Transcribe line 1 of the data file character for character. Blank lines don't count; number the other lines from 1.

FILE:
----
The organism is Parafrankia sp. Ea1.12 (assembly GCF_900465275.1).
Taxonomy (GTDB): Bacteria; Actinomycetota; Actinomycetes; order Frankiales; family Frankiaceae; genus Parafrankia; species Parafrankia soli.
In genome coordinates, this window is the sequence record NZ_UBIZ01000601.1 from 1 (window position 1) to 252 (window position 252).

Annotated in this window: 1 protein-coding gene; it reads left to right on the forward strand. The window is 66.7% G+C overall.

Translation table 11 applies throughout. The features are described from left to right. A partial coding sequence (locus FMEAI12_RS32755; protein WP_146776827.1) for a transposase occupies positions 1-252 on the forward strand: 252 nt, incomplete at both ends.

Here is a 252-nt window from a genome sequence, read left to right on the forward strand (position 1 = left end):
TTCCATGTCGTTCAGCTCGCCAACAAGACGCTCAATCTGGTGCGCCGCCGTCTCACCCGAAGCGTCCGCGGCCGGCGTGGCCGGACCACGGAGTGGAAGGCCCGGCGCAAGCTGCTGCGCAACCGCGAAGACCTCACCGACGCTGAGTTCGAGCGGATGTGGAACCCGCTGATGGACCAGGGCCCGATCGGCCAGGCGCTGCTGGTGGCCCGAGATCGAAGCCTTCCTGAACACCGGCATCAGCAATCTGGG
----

The organism is Parafrankia sp. Ea1.12 (assembly GCF_900465275.1).